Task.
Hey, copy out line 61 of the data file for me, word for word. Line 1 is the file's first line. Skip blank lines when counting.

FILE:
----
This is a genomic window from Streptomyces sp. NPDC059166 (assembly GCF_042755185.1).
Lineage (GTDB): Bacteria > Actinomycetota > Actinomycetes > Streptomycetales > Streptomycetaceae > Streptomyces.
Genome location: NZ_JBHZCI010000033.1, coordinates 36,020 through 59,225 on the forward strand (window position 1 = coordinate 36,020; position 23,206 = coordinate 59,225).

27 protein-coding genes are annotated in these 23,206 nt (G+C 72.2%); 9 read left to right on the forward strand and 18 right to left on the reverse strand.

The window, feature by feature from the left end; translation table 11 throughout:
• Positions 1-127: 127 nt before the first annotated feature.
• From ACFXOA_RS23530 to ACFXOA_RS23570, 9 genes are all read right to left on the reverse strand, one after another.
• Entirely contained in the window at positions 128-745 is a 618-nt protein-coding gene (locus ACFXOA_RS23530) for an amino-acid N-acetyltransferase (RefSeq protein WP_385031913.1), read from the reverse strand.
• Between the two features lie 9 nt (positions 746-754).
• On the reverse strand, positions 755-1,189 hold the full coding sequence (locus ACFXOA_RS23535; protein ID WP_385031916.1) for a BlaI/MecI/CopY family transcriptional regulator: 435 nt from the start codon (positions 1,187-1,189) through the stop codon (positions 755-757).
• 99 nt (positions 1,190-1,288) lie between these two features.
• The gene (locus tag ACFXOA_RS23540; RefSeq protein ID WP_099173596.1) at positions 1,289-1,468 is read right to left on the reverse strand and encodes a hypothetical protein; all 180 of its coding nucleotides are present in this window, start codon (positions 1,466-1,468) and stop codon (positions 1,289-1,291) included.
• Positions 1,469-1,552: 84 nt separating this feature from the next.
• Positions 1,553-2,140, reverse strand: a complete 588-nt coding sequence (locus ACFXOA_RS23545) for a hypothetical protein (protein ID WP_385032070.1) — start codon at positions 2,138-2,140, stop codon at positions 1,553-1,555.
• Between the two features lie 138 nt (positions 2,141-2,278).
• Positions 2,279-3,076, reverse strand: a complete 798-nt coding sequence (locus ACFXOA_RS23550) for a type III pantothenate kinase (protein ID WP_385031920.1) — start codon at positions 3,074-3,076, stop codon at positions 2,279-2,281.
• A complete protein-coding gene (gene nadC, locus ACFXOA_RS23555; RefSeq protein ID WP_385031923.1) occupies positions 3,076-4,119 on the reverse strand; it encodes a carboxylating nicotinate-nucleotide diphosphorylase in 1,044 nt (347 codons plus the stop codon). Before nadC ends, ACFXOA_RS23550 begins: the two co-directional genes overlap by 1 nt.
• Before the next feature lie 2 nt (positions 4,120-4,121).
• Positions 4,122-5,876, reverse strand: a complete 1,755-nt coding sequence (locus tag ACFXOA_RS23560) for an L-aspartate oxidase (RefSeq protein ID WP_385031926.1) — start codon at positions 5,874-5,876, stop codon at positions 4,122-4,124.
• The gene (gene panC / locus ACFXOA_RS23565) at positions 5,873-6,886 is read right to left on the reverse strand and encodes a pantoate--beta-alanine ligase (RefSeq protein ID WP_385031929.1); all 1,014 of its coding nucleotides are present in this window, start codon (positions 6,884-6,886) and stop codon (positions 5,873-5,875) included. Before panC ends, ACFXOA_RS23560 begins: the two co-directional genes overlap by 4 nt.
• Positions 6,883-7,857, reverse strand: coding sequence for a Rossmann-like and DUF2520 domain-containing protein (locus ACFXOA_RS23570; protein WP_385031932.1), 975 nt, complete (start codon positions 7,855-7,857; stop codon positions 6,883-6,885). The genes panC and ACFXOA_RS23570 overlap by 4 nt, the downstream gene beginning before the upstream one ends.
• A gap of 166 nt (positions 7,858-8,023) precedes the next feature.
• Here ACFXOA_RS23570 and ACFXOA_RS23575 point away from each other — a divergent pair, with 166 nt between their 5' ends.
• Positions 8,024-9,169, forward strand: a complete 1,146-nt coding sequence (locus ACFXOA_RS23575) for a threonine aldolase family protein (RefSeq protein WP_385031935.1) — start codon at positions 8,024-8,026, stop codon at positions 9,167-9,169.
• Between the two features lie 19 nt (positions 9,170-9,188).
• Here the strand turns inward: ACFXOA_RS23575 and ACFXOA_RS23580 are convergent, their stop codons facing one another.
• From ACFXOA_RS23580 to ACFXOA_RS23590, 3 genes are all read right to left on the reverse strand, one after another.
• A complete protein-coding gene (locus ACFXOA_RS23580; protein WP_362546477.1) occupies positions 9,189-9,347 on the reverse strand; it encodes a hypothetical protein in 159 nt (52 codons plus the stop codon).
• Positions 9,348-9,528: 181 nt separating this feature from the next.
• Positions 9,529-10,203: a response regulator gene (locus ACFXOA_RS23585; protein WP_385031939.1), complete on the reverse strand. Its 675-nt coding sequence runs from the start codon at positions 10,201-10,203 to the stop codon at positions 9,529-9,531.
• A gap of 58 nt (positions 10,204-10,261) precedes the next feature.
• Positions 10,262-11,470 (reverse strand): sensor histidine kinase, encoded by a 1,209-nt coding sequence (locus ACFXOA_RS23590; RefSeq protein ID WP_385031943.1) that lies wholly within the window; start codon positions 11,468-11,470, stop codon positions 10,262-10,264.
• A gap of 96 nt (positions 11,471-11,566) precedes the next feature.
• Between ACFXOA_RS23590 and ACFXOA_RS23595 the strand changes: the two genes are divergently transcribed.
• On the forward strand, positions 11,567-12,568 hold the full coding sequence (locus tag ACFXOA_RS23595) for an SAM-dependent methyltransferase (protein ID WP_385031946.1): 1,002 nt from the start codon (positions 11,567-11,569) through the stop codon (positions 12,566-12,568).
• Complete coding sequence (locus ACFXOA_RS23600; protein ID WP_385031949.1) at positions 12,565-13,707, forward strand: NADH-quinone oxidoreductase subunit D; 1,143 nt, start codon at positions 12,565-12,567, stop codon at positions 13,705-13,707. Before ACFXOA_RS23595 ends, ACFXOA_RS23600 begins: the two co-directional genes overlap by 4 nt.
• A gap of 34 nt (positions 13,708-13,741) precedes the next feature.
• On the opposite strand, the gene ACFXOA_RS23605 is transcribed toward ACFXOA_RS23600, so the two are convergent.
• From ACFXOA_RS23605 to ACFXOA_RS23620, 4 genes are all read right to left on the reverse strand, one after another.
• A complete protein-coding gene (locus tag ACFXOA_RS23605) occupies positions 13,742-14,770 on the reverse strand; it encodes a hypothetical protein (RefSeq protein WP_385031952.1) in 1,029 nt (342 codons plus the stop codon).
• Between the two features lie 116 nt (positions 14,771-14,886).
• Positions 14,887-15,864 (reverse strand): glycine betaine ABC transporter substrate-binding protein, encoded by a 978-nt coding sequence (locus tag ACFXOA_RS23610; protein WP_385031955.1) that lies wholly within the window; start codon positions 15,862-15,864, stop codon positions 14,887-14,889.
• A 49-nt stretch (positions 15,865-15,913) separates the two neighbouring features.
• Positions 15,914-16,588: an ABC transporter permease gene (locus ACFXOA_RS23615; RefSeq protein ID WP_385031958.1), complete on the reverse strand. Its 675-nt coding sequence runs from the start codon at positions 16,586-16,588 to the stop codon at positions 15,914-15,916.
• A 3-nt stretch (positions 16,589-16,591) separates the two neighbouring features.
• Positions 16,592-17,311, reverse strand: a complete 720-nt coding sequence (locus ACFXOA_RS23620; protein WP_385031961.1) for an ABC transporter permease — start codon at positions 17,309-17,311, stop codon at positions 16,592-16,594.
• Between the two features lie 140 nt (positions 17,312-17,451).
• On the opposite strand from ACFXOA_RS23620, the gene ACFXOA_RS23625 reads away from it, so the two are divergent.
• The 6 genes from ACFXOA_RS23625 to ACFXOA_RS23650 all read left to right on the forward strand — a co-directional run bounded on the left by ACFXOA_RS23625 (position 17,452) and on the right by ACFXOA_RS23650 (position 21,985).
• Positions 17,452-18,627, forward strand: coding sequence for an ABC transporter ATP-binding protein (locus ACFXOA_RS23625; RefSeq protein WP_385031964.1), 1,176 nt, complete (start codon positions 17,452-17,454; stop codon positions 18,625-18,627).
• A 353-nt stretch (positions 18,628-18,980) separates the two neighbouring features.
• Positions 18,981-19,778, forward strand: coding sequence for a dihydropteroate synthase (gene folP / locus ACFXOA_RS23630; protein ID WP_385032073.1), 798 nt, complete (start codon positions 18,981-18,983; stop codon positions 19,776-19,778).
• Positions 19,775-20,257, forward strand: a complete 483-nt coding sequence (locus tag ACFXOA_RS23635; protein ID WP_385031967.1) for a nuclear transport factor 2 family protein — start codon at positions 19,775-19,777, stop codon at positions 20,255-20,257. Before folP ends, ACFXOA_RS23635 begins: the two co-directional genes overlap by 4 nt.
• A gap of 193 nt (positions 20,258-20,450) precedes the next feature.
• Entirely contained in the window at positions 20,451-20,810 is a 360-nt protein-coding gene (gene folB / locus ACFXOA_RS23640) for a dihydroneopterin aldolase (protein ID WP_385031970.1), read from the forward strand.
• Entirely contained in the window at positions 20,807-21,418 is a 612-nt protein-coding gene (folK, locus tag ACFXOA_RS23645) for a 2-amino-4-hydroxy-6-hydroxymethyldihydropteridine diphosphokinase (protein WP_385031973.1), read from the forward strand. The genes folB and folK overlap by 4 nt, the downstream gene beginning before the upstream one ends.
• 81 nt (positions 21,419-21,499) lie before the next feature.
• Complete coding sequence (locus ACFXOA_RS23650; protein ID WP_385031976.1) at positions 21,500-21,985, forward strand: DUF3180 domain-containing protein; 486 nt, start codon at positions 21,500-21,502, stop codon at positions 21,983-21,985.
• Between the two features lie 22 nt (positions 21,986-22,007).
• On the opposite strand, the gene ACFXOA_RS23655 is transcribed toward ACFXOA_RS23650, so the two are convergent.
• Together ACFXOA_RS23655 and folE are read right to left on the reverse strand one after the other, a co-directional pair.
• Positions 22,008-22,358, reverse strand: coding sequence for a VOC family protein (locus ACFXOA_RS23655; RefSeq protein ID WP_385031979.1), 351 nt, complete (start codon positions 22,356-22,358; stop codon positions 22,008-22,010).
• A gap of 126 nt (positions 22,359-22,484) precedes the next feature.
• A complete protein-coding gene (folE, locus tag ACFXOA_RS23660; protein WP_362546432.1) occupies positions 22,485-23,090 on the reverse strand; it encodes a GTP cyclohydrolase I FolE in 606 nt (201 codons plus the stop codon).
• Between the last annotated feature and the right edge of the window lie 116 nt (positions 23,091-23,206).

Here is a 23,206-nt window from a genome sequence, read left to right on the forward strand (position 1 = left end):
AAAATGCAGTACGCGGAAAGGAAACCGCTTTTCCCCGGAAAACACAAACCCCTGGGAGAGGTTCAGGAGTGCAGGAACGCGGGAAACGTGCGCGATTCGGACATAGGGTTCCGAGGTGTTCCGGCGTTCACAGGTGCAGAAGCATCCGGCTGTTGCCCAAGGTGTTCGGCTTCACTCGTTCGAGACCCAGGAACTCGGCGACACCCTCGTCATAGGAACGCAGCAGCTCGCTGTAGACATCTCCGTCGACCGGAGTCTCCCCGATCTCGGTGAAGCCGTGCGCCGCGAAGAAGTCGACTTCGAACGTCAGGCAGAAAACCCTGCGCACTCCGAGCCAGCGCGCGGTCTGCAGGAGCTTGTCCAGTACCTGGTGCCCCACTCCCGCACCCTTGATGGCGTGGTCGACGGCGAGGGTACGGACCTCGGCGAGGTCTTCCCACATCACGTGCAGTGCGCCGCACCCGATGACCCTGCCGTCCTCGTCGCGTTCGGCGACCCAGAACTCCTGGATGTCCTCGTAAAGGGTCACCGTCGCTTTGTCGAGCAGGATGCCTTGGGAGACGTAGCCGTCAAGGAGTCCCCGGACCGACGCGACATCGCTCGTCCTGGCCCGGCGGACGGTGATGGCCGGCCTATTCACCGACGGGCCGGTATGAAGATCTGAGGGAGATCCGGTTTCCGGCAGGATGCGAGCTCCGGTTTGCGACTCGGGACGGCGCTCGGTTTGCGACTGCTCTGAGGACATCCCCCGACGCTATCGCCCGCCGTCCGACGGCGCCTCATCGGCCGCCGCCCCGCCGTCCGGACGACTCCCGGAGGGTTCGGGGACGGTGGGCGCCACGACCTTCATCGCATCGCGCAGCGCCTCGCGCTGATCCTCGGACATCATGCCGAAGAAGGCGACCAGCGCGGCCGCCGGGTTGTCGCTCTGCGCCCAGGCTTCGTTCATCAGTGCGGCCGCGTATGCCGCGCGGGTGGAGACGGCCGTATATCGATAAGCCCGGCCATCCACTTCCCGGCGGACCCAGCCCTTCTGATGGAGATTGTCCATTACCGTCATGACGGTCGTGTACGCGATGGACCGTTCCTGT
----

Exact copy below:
• Together ACFXOA_RS23655 and folE are read right to left on the reverse strand one after the other, a co-directional pair.